As a result of the Ashgabat meeting, the foreign ministers signed a joint declaration and adopted a trilateral framework cooperation program for 2015-17. The foreign ministers also agreed to organize a trilateral meeting between the presidents of Azerbaijan, Turkey and Turkmenistan in Ashgabat, planned for October of 2015, which is expected to expand the trilateral partnership in energy, transportation and communication sectors to new levels. The next trilateral meeting between foreign ministers is slated to be held in Turkey.
GYUMRI MURDERS THREATEN TO DISRUPT ARMENIA’S RELATIONS WITH RUSSIA, by Eduard Abrahamyan
SANCTIONS, ENERGY PRICES, AND RUBLE DEPRECIATION CHALLENGE CIS GOVERNMENTS, by Stephen Blank
DAGESTAN’S JIHADISTS AND HARAM TARGETING, by Emil Souleimanov
AZERBAIJAN INVESTS IN UPGRADING ITS TRANSPORT INFRASTRUCTURE, by John C.K. Daly
ARMENIAN PRESIDENT REJECTS TURKISH INVITATION TO ATTEND GALLIPOLI ANNIVERSARY, by Erik Davtyan
POLICE ARRESTED FOR OLD MURDER CASE IN GEORGIA, by Eka Janashia
KYRGYZSTAN DEBATES ELECTORAL SYSTEM REFORM, by Arslan Sabyrbekov
TAJIK PRESIDENT REVIEWS CHALLENGES IN ANNUAL ADDRESS TO PARLIAMENT, by Oleg Salimov
By John C.K. Daly (02/18/2015 issue of the CACI Analyst)
The Caucasian post-Soviet nations, led by oil-rich Azerbaijan, are expanding their rail, road and air networks to attract rising Eurasian trade. Speaking at Davos, Georgia’s Prime Minister Irakli Gharibashvili underlined the importance of the joint projects being implemented with Turkey and Azerbaijan, particularly the just opened Baku-Tbilisi-Kars (BTK) railway. Gharibashvili told his audience, “Once operational, it will reduce the period for shipment from China to European markets by more than half and shorten the distance by almost 7,500 km.” Given its energy revenues, Azerbaijan is the driving force behind these changes.
By Mina Muradova (01/22/2015 issue of the CACI Analyst)
As Azerbaijan prepares to host the first European Games this summer, new sport and non-sport venues are being constructed and infrastructure is being renovated. By investing millions to organize the games in just 30 months, Azerbaijan’s government seeks to promote the young Caspian state through an ambitious sport event.
However, against this backdrop, Azerbaijan’s government has intensified its crackdown on journalists and civil society representatives. Human Rights Watch issued a statement on January 20, saying that over the past year, the Azerbaijani government used a range of bogus criminal charges, including narcotics and weapons possession, tax evasion, hooliganism, incitement, and even treason, to convict or imprison at least 34 human rights defenders, political and civil activists, journalists, and bloggers, prompting others to flee the country or go into hiding. Following the prosecutors’ requests, courts have frozen the bank accounts of at least 50 nongovernmental groups and in some cases the accounts of their staff, as part of ongoing criminal investigations against several foreign donors.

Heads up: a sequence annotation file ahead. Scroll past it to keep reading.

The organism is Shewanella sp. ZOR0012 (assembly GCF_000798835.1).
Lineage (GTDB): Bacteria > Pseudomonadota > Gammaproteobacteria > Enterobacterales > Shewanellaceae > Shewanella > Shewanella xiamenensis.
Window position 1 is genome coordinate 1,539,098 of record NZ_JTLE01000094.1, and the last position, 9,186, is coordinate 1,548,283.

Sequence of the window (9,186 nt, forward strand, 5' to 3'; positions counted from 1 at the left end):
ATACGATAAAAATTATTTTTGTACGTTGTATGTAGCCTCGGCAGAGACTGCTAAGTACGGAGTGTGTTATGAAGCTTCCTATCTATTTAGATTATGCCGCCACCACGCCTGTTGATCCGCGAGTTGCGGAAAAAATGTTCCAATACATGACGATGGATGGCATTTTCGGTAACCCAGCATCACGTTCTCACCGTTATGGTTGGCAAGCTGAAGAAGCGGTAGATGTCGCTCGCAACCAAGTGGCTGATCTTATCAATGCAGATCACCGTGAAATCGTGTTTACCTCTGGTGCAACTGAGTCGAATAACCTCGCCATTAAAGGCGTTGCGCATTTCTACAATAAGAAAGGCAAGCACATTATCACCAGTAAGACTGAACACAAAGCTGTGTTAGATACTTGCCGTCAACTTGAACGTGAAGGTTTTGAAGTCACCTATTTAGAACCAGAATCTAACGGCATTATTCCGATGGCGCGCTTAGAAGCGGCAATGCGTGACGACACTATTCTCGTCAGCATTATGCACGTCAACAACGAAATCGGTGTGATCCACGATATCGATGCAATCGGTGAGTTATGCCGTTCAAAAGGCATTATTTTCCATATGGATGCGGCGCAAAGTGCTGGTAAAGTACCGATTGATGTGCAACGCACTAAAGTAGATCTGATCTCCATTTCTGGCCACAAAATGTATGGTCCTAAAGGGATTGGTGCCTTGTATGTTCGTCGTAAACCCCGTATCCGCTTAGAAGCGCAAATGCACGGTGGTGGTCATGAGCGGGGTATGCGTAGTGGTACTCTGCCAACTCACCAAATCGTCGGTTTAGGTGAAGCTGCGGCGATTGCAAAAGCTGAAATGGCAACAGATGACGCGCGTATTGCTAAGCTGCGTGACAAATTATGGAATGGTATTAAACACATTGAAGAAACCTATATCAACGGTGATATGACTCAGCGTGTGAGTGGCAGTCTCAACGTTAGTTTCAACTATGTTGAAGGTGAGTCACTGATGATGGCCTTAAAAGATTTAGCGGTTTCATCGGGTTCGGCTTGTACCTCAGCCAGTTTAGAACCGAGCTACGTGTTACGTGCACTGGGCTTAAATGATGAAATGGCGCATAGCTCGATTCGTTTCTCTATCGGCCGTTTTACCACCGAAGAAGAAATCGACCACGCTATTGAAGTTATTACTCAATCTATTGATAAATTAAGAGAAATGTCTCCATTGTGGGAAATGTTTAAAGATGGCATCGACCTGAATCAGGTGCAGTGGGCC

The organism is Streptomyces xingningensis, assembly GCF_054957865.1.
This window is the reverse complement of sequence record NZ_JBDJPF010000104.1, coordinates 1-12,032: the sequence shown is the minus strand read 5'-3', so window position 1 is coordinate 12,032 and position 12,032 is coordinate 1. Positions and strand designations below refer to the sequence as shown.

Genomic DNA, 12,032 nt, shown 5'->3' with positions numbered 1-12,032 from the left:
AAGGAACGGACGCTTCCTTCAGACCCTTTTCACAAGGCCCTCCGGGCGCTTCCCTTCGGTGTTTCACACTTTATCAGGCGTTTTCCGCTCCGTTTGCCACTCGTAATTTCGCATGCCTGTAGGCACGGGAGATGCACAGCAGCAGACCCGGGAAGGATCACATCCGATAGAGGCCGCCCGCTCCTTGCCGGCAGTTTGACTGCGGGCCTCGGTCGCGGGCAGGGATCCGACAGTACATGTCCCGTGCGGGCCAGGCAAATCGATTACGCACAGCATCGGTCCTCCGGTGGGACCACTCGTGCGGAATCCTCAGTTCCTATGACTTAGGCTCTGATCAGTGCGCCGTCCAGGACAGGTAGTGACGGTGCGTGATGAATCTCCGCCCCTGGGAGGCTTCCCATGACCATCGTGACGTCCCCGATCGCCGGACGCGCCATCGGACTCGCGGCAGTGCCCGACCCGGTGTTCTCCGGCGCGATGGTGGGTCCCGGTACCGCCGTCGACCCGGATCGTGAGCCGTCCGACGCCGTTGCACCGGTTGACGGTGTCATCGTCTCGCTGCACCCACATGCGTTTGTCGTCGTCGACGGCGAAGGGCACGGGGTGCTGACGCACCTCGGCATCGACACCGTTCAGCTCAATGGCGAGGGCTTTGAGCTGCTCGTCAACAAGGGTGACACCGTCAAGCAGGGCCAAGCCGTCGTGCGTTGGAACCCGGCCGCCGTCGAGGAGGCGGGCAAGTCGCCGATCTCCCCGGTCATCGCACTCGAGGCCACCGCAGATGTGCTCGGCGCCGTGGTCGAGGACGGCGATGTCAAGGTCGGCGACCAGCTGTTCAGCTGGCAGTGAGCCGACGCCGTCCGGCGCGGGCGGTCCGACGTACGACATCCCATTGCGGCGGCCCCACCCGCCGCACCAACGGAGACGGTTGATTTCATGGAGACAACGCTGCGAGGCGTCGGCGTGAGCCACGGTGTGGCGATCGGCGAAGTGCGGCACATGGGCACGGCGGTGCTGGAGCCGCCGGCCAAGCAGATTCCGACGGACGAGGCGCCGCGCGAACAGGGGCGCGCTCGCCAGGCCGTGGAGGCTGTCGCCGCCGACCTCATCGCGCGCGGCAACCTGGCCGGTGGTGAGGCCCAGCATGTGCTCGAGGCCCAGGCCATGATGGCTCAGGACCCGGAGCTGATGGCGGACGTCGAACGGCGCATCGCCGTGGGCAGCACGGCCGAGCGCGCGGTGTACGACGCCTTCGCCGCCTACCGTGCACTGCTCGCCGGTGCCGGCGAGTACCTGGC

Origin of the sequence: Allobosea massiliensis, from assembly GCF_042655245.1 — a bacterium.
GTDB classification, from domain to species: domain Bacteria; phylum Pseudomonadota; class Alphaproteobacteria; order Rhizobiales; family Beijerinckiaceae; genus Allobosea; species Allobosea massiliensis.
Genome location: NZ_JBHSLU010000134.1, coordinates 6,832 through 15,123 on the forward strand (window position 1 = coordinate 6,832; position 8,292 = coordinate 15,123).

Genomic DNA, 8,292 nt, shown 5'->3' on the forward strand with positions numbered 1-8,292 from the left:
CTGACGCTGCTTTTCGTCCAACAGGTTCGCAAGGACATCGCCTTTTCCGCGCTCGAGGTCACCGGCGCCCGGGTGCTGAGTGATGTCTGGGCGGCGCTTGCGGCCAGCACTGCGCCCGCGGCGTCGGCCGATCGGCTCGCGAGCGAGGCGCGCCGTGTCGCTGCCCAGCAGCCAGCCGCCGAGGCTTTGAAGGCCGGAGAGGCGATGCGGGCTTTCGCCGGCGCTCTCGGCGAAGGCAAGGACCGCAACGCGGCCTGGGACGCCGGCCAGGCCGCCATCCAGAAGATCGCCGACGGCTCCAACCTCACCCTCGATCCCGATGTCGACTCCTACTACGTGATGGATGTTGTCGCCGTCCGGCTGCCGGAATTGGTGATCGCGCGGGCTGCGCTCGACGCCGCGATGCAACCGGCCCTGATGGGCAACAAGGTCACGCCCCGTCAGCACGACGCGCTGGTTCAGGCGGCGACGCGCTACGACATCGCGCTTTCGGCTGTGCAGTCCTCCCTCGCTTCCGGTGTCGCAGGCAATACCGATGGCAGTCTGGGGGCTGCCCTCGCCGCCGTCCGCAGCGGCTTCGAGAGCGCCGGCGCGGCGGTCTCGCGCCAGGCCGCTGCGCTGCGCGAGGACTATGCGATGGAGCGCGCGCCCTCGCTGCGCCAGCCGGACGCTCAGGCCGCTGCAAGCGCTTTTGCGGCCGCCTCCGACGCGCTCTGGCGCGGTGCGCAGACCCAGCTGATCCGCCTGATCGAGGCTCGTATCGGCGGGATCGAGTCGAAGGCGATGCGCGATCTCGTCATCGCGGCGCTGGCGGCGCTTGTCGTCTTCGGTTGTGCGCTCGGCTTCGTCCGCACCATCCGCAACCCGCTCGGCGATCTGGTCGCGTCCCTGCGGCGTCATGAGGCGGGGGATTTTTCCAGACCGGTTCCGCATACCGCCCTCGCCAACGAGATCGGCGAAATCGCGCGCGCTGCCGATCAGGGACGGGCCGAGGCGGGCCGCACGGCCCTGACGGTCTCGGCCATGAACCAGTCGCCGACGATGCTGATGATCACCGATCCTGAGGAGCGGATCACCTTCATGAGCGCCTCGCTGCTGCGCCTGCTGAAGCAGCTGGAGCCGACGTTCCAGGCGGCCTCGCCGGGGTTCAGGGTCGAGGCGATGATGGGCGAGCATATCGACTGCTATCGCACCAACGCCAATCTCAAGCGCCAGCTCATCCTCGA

Another human rights watchdog, the International Federation for Human Rights, stated that Azerbaijan has adopted aThe International Federation for Human Rights (FIDH), The International Federation for Human Rights (FIDH), The International Federation for Human Rights (FIDH), whole arsenal of “anti-NGO laws” since 2013. NGOs are henceforth compelled to register their organization with the government and their funds with the Ministry of Justice in order to receive funding (whether from inside or outside the country). Those who cannot or refuse to register their subsidies from abroad therefore break the law. The use of non-registered subsidies is now deemed to be an administrative offense and the judiciary considers the funds to be a source of taxable personal income.
The latest move to silence alternative voices was a police raid on the office of U.S.-funded Radio Free Europe/Radio Liberty on December 26, detaining journalists for hours. Former journalists of the station have also been questioned by police. Inspectors from the prosecutor’s office ransacked the company safe, seized computers, memory sticks, and documents, and sealed the office shut.